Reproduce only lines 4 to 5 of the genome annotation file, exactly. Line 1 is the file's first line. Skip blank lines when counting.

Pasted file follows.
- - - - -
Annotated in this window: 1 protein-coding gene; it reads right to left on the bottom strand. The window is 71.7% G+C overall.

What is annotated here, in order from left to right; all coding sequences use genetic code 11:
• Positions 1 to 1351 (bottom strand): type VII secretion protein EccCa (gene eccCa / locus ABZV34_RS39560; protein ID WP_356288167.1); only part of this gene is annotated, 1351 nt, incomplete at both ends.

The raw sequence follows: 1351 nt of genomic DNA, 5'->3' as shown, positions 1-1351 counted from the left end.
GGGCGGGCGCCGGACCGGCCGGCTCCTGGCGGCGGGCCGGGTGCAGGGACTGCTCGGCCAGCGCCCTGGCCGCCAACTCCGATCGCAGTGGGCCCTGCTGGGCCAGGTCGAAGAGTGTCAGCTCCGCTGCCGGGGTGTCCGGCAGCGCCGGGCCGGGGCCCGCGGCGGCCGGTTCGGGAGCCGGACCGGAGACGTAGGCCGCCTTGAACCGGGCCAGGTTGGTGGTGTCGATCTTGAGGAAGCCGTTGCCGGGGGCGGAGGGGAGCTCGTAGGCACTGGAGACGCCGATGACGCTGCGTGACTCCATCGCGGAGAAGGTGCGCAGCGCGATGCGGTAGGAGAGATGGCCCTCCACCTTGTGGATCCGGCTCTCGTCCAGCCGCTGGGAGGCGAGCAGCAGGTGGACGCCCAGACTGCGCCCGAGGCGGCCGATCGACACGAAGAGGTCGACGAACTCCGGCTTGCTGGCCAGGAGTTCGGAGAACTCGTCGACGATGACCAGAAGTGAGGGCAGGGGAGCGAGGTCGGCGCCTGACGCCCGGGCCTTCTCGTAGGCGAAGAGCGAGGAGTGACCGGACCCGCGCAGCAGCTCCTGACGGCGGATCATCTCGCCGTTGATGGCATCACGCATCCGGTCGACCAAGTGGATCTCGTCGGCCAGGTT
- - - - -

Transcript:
The raw sequence follows: 1351 nt of genomic DNA, 5'->3' as shown, positions 1-1351 counted from the left end.
GGGCGGGCGCCGGACCGGCCGGCTCCTGGCGGCGGGCCGGGTGCAGGGACTGCTCGGCCAGCGCCCTGGCCGCCAACTCCGATCGCAGTGGGCCCTGCTGGGCCAGGTCGAAGAGTGTCAGCTCCGCTGCCGGGGTGTCCGGCAGCGCCGGGCCGGGGCCCGCGGCGGCCGGTTCGGGAGCCGGACCGGAGACGTAGGCCGCCTTGAACCGGGCCAGGTTGGTGGTGTCGATCTTGAGGAAGCCGTTGCCGGGGGCGGAGGGGAGCTCGTAGGCACTGGAGACGCCGATGACGCTGCGTGACTCCATCGCGGAGAAGGTGCGCAGCGCGATGCGGTAGGAGAGATGGCCCTCCACCTTGTGGATCCGGCTCTCGTCCAGCCGCTGGGAGGCGAGCAGCAGGTGGACGCCCAGACTGCGCCCGAGGCGGCCGATCGACACGAAGAGGTCGACGAACTCCGGCTTGCTGGCCAGGAGTTCGGAGAACTCGTCGACGATGACCAGAAGTGAGGGCAGGGGAGCGAGGTCGGCGCCTGACGCCCGGGCCTTCTCGTAGGCGAAGAGCGAGGAGTGACCGGACCCGCGCAGCAGCTCCTGACGGCGGATCATCTCGCCGTTGATGGCATCACGCATCCGGTCGACCAAGTGGATCTCGTCGGCCAGGTT